Yes, we have all run into the duplicate name situation. That is why I just love the 1747 marriage of Sebastian and Sophie on my husband's line -- no confusing them! My experience with naming patterns is a little different. The custom from my area was that the first son was named after the grandfather, the second after the father or perhaps an uncle who was older than the father, so then it would be the third son who had the father's name. Not a hard and fast rule, but used often enough.
But in my research to help others, I have seen situations where the second wife had the same name as the first, and was nearly the same age as the first family's children. In one family, the last daughter of the first wife was Frantiska, and 3 years later, the first daughter of the second wife was also Frantiska! I had the wrong one married into the line I was working on with a friend for several weeks, I think. Imagine -- two little girls with the same name in the same household. The older one (my friend's ancestor) got married at 18, but first baby not born for over a year. Do you think maybe she wanted to escape the stepmother?
The only solution is to do exactly as you are -- find all possible records, sort through them. Don't forget, the death records had the age, and while mistakes do happen, Czech math is mostly very good. In fact, what I frequently do is go through the death book first, and list all with the surname I'm researching, because they've got to be connected somehow. Well, I go through the index, not the actual book. I can then compute the possible birth year and watch for that person in the baptismal book.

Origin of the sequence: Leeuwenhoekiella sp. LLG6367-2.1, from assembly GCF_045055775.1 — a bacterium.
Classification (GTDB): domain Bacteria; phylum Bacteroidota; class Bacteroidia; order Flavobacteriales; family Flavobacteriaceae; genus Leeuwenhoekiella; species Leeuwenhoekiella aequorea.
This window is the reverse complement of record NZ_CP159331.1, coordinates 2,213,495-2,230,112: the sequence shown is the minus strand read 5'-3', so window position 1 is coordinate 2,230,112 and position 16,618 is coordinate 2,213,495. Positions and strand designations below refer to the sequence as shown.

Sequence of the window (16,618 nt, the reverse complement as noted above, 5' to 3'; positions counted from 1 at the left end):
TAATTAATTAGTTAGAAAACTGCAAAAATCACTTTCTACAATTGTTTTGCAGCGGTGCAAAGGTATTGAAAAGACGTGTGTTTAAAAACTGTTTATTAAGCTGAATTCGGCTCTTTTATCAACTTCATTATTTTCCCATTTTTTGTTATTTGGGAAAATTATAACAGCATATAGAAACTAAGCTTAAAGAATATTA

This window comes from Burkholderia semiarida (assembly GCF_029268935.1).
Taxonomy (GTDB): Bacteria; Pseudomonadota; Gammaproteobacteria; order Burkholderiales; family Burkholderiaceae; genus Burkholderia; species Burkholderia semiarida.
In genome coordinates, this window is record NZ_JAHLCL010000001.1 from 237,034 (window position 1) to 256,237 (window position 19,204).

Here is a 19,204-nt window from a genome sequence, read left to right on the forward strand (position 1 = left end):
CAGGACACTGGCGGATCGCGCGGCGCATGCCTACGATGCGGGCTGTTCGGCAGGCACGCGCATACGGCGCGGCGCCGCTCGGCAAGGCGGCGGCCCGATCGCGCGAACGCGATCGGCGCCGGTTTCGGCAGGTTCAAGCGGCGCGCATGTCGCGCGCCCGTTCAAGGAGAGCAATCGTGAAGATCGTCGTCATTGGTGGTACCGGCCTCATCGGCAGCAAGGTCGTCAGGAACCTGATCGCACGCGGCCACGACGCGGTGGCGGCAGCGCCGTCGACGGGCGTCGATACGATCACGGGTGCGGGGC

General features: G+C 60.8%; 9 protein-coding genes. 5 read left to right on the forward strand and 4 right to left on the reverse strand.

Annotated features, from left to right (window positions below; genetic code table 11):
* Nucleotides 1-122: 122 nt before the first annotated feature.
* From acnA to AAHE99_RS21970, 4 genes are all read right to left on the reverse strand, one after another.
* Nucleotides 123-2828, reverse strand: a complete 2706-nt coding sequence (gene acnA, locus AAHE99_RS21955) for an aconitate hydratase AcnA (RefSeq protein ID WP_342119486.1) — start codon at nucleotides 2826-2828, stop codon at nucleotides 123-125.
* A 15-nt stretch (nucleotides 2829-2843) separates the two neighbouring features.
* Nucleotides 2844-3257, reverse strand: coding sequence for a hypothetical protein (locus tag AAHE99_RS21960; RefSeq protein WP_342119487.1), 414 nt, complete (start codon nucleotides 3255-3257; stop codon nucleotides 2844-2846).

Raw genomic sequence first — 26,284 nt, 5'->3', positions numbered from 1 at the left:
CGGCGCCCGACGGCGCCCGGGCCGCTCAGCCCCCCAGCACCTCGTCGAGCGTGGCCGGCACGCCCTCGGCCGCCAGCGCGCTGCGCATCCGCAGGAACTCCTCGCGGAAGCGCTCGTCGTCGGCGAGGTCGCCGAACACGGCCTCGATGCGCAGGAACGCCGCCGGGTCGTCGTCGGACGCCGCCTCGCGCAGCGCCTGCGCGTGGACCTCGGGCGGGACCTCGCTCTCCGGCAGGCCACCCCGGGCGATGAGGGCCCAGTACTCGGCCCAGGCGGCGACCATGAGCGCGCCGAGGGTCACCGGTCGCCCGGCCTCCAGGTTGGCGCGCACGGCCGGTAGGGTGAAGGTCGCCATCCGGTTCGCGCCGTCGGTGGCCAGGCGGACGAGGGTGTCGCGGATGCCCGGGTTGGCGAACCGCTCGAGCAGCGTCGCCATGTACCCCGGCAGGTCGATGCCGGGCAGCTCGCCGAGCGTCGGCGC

Regarding Josefa, that would equate to Josephine. It's the folks who got a transcription where masculine Josef became Josefa in the accusative, usually a sibling, not the direct ancestor, and they didn't understand that it really was Josef. So the narrative might read "They had 3 children -- Jan, Josef, and Siegfried" which in Czech would turn out "Jana, Josefa, a Sigfrieda". They translate Jana as Jan correctly, but leave the "a" on the other two.
Good luck. It will be fun to see where you are with this a year from now.